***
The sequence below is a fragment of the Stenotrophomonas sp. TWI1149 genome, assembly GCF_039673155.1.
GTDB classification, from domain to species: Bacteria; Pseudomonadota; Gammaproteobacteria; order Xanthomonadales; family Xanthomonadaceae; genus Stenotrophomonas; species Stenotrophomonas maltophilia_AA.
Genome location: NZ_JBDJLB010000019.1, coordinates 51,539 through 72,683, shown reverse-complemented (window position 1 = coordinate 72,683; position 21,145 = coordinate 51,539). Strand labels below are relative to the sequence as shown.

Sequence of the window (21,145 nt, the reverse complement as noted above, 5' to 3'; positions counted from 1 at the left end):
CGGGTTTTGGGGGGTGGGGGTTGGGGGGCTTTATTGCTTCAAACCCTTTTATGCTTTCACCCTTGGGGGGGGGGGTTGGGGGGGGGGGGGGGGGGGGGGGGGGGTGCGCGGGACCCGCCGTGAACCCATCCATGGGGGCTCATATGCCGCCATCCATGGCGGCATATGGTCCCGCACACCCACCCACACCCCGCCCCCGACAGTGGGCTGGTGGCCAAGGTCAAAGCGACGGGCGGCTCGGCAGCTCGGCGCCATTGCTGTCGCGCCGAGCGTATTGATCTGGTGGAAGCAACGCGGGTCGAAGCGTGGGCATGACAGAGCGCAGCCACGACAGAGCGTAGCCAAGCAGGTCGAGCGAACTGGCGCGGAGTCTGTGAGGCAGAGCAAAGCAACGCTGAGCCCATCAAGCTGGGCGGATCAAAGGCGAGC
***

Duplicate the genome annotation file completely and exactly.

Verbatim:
The sequence below is a fragment of the Stenotrophomonas sp. TWI1149 genome, assembly GCF_039673155.1.
GTDB classification, from domain to species: Bacteria; Pseudomonadota; Gammaproteobacteria; order Xanthomonadales; family Xanthomonadaceae; genus Stenotrophomonas; species Stenotrophomonas maltophilia_AA.
Genome location: NZ_JBDJLB010000019.1, coordinates 51,539 through 72,683, shown reverse-complemented (window position 1 = coordinate 72,683; position 21,145 = coordinate 51,539). Strand labels below are relative to the sequence as shown.

Sequence of the window (21,145 nt, the reverse complement as noted above, 5' to 3'; positions counted from 1 at the left end):
CGGGTTTTGGGGGGTGGGGGTTGGGGGGCTTTATTGCTTCAAACCCTTTTATGCTTTCACCCTTGGGGGGGGGGGTTGGGGGGGGGGGGGGGGGGGGGGGGGGGTGCGCGGGACCCGCCGTGAACCCATCCATGGGGGCTCATATGCCGCCATCCATGGCGGCATATGGTCCCGCACACCCACCCACACCCCGCCCCCGACAGTGGGCTGGTGGCCAAGGTCAAAGCGACGGGCGGCTCGGCAGCTCGGCGCCATTGCTGTCGCGCCGAGCGTATTGATCTGGTGGAAGCAACGCGGGTCGAAGCGTGGGCATGACAGAGCGCAGCCACGACAGAGCGTAGCCAAGCAGGTCGAGCGAACTGGCGCGGAGTCTGTGAGGCAGAGCAAAGCAACGCTGAGCCCATCAAGCTGGGCGGATCAAAGGCGAGC